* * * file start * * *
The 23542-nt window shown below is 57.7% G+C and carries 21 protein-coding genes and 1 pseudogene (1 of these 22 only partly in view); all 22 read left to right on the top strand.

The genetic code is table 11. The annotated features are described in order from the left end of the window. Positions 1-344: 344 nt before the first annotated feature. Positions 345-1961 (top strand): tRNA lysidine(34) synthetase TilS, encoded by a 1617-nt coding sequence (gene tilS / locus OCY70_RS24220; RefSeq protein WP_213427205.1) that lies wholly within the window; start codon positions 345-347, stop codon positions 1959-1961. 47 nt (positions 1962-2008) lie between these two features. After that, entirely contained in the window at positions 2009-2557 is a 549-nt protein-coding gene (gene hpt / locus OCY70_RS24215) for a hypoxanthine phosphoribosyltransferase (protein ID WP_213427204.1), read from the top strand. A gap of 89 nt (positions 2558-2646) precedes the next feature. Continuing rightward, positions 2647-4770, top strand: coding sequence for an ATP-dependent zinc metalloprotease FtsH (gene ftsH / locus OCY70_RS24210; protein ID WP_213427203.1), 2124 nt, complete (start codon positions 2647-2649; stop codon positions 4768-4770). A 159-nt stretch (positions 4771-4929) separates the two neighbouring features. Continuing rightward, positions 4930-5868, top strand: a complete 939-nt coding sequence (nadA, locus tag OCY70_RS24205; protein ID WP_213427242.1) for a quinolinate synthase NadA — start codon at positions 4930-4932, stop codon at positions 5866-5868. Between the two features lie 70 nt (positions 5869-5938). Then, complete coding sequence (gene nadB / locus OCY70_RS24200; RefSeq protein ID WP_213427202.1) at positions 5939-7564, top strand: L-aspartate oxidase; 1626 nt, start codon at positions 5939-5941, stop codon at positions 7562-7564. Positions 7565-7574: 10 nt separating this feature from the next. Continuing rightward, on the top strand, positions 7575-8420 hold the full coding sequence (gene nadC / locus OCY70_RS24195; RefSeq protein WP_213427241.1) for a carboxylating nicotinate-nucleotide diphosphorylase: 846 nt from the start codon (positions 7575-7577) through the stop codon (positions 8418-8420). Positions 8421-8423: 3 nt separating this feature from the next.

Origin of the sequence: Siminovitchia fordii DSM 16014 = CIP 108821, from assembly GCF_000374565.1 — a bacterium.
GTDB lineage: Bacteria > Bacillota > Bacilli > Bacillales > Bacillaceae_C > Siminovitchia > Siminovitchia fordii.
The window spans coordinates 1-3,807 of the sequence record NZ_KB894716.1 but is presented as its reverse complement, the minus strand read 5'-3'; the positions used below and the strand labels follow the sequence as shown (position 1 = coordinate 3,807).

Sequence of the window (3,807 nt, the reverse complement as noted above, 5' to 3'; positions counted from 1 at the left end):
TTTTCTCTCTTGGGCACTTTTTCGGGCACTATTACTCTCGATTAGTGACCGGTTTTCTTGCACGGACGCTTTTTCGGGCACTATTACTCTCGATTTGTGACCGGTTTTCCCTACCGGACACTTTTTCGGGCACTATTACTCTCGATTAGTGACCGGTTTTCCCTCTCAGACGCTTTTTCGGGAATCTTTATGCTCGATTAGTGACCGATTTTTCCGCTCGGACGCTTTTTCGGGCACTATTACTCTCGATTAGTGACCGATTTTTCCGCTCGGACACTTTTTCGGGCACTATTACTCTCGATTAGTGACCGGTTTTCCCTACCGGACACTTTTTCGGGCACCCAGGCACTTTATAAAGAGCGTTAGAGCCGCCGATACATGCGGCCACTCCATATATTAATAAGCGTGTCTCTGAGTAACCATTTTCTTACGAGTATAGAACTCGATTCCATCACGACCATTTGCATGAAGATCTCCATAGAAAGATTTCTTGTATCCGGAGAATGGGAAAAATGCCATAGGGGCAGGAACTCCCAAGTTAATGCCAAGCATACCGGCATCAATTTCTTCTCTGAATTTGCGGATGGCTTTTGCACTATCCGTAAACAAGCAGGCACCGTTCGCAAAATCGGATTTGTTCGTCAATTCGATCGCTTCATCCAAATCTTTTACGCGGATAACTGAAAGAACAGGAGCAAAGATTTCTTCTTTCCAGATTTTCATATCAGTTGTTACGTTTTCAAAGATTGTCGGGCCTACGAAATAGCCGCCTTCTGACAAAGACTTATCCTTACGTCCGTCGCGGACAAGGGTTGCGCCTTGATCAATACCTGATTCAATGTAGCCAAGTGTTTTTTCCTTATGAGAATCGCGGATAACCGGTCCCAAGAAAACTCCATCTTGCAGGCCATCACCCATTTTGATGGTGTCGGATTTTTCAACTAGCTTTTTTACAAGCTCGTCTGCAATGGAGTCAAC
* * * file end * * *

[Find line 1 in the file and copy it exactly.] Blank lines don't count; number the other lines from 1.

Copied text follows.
The 23542-nt window shown below is 57.7% G+C and carries 21 protein-coding genes and 1 pseudogene (1 of these 22 only partly in view); all 22 read left to right on the top strand.